Person and caregiver-directed care is the overarching principle

  • Everyone is treated with respect and accepted "as one is"
  • Person and caregiver/ family/s ocial supports are the driving partners in care decisions
  • Respect and trust characterize relationships between staff and clients and care providers

Six supporting principles bring these concepts to life for those making daily decisions about care

  • Behaviour is communication - Behaviours are an attempt to express distress, solve problems or communicate unmet needs. They can be minimized through interventions based on understanding the person and adapting the environment or care to satisfy the individual’s needs. 
  • Diversity - Practices value the language, ethnicity, race, religion, gender, beliefs/traditions, and life experiences.
  • Collaborative care - Accessible, comprehensive assessment/interventions include shared interdisciplinary plans of care that rely on input and direction from the client and family members.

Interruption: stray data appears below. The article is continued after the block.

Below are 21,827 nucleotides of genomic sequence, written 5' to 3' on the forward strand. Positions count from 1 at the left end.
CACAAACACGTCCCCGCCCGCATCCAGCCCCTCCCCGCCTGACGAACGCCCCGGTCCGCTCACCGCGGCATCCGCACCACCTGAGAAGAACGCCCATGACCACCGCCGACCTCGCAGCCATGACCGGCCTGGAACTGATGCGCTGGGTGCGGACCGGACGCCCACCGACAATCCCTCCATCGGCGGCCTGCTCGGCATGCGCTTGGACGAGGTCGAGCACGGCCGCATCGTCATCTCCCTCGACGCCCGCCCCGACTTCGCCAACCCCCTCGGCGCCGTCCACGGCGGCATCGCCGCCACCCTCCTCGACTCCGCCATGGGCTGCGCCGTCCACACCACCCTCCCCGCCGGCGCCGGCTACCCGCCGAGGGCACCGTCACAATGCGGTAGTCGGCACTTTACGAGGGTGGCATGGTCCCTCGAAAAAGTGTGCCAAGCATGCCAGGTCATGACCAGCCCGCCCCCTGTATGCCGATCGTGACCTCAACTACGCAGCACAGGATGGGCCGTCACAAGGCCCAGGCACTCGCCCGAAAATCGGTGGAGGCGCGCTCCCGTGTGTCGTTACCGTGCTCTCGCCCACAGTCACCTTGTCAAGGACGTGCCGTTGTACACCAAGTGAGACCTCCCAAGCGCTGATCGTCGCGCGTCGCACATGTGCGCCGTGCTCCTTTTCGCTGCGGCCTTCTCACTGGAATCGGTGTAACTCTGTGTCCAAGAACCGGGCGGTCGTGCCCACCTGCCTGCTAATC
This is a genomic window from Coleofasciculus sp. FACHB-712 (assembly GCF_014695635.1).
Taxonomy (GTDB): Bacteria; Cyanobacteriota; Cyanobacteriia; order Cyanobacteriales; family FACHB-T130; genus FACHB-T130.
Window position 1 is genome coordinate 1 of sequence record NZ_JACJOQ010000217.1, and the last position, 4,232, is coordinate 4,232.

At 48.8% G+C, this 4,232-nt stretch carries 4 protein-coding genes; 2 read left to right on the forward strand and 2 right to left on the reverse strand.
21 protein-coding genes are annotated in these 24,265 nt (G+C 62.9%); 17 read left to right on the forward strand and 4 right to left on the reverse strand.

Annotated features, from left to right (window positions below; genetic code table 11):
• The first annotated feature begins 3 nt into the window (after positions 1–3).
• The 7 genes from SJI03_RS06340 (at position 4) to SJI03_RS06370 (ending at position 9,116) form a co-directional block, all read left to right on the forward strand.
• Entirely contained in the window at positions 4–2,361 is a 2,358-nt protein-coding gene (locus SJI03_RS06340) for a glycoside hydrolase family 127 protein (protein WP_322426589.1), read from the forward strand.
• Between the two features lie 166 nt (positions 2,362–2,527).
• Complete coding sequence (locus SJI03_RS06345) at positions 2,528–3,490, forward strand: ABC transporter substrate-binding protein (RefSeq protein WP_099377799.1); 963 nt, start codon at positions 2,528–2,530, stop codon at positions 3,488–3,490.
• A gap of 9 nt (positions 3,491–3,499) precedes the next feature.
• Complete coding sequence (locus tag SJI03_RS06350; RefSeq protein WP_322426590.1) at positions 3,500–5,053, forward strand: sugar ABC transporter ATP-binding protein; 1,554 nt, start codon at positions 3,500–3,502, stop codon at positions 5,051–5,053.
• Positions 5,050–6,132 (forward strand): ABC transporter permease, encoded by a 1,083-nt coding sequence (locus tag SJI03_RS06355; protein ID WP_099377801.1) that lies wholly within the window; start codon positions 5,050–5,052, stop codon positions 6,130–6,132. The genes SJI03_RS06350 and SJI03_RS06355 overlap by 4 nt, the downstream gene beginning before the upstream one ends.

• Safety - A culture of safety and well-being is promoted where older adults and families live and visit and where staff work. 
  • System coordination and integration - Systems are built upon existing resources and initiatives. Partners to enable access to the range of needed, integrated services and supports.
  • Accountability and sustainability - The accountability of the system, health and social service providers and funders to each other is defined and ensured.